This judge properly applied the law. The problem is the law itself appears unconstitutional. On a different thread you were bashing the notion of SCOTUS striking down laws written by congress for being unconstitutional. Hopefully this illustrates for you why it is a proper role for the bench.

#3 | Posted by JeffJ at 2016-10-19 11:48 AM | Reply

"This judge properly applied the law. The problem is the law itself appears unconstitutional."

She was held without an opportunity to have a lawyer not to ask for bail. That was unconstitutional and that judge does not seem to care that her rights were violated. Hope this never happens to you Jeff but I'll bet your opinion will be quite different if and when it ever does.

#4 | Posted by danni at 2016-10-19 12:01 PM | Reply

"On a different thread you were bashing the notion of SCOTUS striking down laws written by congress for being unconstitutional"

Not sure which thread that was but the only other commentary about SCOTUS I've made today wasn't so much about the court striking down unconstitutional laws but more about how the court has for the last decade or so served big corporations and ignored the majority of the American people.

"The Corporate Court"

www.afj.org

#5 | Posted by danni at 2016-10-19 12:07 PM | Reply

U.S. District Judge Sharion Aycock was appointed by George W. Bush. She should be removed from the bench.

With you it's always about politics never about the law. Here is the court's opinion what does she write that is so wrong that she should be removed? cases.justia.com

#6 | Posted by et_al at 2016-10-19 01:44 PM | Reply

Danni,

The law itself is the problem, not the judge's application of it.

It's similar to asset seizure. It's legalized theft and it can be done without an arrest and charges brought. In order to try and recover the seized assets the person has to prove their innocence and then the government usually tries to cut a deal where only half is given back or some crap like that.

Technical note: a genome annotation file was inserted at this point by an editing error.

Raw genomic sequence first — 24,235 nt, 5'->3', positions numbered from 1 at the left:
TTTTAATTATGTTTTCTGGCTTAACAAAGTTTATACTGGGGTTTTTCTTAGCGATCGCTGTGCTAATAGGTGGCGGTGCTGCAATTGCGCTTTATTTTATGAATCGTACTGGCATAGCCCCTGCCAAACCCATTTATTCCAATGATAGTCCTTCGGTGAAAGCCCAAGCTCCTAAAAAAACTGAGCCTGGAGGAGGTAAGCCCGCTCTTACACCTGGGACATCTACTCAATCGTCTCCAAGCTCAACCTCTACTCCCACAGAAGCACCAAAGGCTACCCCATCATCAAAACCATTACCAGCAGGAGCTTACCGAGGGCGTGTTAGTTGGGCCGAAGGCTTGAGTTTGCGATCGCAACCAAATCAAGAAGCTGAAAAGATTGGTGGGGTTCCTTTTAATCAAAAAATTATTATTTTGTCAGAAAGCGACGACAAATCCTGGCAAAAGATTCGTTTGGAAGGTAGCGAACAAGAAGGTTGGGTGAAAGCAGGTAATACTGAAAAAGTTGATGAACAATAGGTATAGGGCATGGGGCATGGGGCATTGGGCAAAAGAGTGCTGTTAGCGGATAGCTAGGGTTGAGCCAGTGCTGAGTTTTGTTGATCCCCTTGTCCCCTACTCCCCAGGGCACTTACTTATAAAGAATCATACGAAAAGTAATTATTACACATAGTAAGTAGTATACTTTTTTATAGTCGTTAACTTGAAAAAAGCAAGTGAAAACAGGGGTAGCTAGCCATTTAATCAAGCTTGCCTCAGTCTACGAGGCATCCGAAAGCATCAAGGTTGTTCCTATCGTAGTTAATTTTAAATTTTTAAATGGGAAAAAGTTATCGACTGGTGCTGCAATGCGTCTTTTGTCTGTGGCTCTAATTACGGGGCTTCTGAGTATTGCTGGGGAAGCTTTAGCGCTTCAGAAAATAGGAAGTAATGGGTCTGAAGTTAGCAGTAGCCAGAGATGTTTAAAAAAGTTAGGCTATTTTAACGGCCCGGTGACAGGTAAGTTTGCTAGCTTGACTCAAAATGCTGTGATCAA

#7 | Posted by JeffJ at 2016-10-19 02:09 PM | Reply

It's similar to asset seizure

Something neither party does anything to stop and consequently is not in play this election.
But really, if you want to end civil forfeiture, end the War on Drugs.
That's where it's used.

#8 | Posted by snoofy at 2016-10-19 02:12 PM | Reply

This judge properly applied the law. The problem is the law itself appears unconstitutional.

Sounds like the judge was "just following orders."

#9 | Posted by snoofy at 2016-10-19 02:14 PM | Reply

Slashing Court and public defender budgets, so that poor people cannot get a fair, timely hearing, let alone trial is Conservative politics plain and simple. So tell me now, how its supposed to be only about the law, its literal interpretation, and not about politics.

American Justice is a for profit system which provides constitutional rights to everyone with a fat wallet.

#10 | Posted by nutcase at 2016-10-19 02:27 PM | Reply | Newsworthy 1

And they wonder why the poor and uneducated don't trust the system and strike back. This poor woman probably didn't even realize she had a right to a lawyer.

#11 | Posted by TFDNihilist at 2016-10-19 07:36 PM | Reply

This judge properly applied the law. The problem is the law itself appears unconstitutional.

#3 | Posted by JeffJ at 2016-10-19 11:48 AM | Reply | Flag:

Given that the Constitution can't be legally superceded, wouldn't this be an inproper application of the law?

#12 | Posted by Sully at 2016-10-20 09:37 AM | Reply

Comments are closed for this entry.

Home | Breaking News | Comments | User Blogs | Stats | Back Page | RSS Feed | RSS Spec | DMCA Compliance | Privacy | Copyright 2016 World Readable

-->
Drudge Retort